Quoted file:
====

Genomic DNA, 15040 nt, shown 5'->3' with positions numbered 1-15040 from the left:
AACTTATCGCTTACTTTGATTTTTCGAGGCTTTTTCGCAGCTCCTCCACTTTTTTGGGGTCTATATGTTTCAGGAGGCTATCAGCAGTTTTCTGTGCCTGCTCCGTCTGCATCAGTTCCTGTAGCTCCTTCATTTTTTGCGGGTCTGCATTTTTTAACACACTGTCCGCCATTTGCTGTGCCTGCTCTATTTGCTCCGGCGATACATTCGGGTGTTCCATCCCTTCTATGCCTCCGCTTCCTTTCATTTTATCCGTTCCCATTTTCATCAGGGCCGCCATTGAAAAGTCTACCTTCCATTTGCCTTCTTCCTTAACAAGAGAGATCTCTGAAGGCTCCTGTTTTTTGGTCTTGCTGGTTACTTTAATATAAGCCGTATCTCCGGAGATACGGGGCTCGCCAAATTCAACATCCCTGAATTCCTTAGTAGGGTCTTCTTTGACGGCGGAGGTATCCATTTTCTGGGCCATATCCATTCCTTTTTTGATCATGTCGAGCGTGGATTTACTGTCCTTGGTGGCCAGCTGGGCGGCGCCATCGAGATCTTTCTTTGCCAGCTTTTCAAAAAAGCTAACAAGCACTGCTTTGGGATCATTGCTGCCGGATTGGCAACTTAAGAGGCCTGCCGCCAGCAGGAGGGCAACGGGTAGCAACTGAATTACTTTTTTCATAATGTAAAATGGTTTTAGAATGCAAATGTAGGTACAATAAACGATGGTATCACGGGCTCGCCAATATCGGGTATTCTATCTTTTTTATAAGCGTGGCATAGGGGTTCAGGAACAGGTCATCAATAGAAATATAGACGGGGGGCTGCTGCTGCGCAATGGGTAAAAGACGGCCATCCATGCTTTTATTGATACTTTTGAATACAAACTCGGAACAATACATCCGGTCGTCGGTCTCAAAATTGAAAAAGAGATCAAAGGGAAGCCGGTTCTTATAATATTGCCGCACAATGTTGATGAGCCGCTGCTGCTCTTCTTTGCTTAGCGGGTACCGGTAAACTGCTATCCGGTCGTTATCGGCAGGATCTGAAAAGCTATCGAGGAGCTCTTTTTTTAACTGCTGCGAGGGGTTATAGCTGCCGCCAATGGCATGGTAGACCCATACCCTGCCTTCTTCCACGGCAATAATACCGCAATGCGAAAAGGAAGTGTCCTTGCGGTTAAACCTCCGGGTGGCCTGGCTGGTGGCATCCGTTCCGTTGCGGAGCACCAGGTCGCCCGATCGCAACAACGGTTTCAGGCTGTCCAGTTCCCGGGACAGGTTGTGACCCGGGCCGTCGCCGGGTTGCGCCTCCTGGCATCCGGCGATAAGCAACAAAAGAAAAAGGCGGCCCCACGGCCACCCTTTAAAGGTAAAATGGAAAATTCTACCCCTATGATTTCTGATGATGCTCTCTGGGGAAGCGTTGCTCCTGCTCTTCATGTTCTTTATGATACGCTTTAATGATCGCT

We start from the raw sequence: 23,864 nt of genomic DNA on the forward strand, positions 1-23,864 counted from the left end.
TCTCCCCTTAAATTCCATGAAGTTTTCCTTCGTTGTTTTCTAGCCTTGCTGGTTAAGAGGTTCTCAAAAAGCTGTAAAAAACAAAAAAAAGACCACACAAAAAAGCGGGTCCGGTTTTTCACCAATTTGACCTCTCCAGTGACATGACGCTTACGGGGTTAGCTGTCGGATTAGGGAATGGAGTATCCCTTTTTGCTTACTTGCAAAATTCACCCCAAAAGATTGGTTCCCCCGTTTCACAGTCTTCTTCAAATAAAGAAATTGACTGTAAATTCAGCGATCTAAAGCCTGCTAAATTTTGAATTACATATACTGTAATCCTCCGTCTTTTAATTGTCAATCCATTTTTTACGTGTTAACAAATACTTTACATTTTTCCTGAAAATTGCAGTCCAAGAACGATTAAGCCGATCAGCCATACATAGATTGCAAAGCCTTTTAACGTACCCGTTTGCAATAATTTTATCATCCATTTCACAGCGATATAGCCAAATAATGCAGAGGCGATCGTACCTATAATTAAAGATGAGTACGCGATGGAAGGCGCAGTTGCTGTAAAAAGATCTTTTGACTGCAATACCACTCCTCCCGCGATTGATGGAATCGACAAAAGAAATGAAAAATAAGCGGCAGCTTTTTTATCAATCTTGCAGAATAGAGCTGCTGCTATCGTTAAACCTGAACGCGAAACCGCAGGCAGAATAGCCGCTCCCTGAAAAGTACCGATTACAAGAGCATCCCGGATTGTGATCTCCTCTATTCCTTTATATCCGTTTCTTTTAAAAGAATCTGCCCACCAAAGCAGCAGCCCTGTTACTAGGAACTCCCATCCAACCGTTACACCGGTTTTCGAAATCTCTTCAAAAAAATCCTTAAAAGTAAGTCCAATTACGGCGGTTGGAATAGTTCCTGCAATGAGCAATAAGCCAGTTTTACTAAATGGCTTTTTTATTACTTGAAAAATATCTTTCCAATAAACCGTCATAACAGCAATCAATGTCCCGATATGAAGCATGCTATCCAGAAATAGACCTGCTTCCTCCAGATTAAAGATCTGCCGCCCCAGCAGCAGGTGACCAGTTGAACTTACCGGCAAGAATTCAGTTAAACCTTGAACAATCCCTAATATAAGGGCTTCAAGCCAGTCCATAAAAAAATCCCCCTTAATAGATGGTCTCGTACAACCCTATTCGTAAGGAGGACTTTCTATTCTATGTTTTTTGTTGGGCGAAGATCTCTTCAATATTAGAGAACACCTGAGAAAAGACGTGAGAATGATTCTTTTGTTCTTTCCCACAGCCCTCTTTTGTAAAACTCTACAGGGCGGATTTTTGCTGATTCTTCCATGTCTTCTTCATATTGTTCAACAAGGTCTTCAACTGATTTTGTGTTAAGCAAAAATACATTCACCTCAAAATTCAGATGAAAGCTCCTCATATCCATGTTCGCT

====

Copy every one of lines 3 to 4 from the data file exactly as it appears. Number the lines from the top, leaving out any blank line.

We start from the raw sequence: 23,864 nt of genomic DNA on the forward strand, positions 1-23,864 counted from the left end.
TCTCCCCTTAAATTCCATGAAGTTTTCCTTCGTTGTTTTCTAGCCTTGCTGGTTAAGAGGTTCTCAAAAAGCTGTAAAAAACAAAAAAAAGACCACACAAAAAAGCGGGTCCGGTTTTTCACCAATTTGACCTCTCCAGTGACATGACGCTTACGGGGTTAGCTGTCGGATTAGGGAATGGAGTATCCCTTTTTGCTTACTTGCAAAATTCACCCCAAAAGATTGGTTCCCCCGTTTCACAGTCTTCTTCAAATAAAGAAATTGACTGTAAATTCAGCGATCTAAAGCCTGCTAAATTTTGAATTACATATACTGTAATCCTCCGTCTTTTAATTGTCAATCCATTTTTTACGTGTTAACAAATACTTTACATTTTTCCTGAAAATTGCAGTCCAAGAACGATTAAGCCGATCAGCCATACATAGATTGCAAAGCCTTTTAACGTACCCGTTTGCAATAATTTTATCATCCATTTCACAGCGATATAGCCAAATAATGCAGAGGCGATCGTACCTATAATTAAAGATGAGTACGCGATGGAAGGCGCAGTTGCTGTAAAAAGATCTTTTGACTGCAATACCACTCCTCCCGCGATTGATGGAATCGACAAAAGAAATGAAAAATAAGCGGCAGCTTTTTTATCAATCTTGCAGAATAGAGCTGCTGCTATCGTTAAACCTGAACGCGAAACCGCAGGCAGAATAGCCGCTCCCTGAAAAGTACCGATTACAAGAGCATCCCGGATTGTGATCTCCTCTATTCCTTTATATCCGTTTCTTTTAAAAGAATCTGCCCACCAAAGCAGCAGCCCTGTTACTAGGAACTCCCATCCAACCGTTACACCGGTTTTCGAAATCTCTTCAAAAAAATCCTTAAAAGTAAGTCCAATTACGGCGGTTGGAATAGTTCCTGCAATGAGCAATAAGCCAGTTTTACTAAATGGCTTTTTTATTACTTGAAAAATATCTTTCCAATAAACCGTCATAACAGCAATCAATGTCCCGATATGAAGCATGCTATCCAGAAATAGACCTGCTTCCTCCAGATTAAAGATCTGCCGCCCCAGCAGCAGGTGACCAGTTGAACTTACCGGCAAGAATTCAGTTAAACCTTGAACAATCCCTAATATAAGGGCTTCAAGCCAGTCCATAAAAAAATCCCCCTTAATAGATGGTCTCGTACAACCCTATTCGTAAGGAGGACTTTCTATTCTATGTTTTTTGTTGGGCGAAGATCTCTTCAATATTAGAGAACACCTGAGAAAAGACGTGAGAATGATTCTTTTGTTCTTTCCCACAGCCCTCTTTTGTAAAACTCTACAGGGCGGATTTTTGCTGATTCTTCCATGTCTTCTTCATATTGTTCAACAAGGTCTTCAACTGATTTTGTGTTAAGCAAAAATACATTCACCTCAAAATTCAGATGAAAGCTCCTCATATCCATGTTCGCT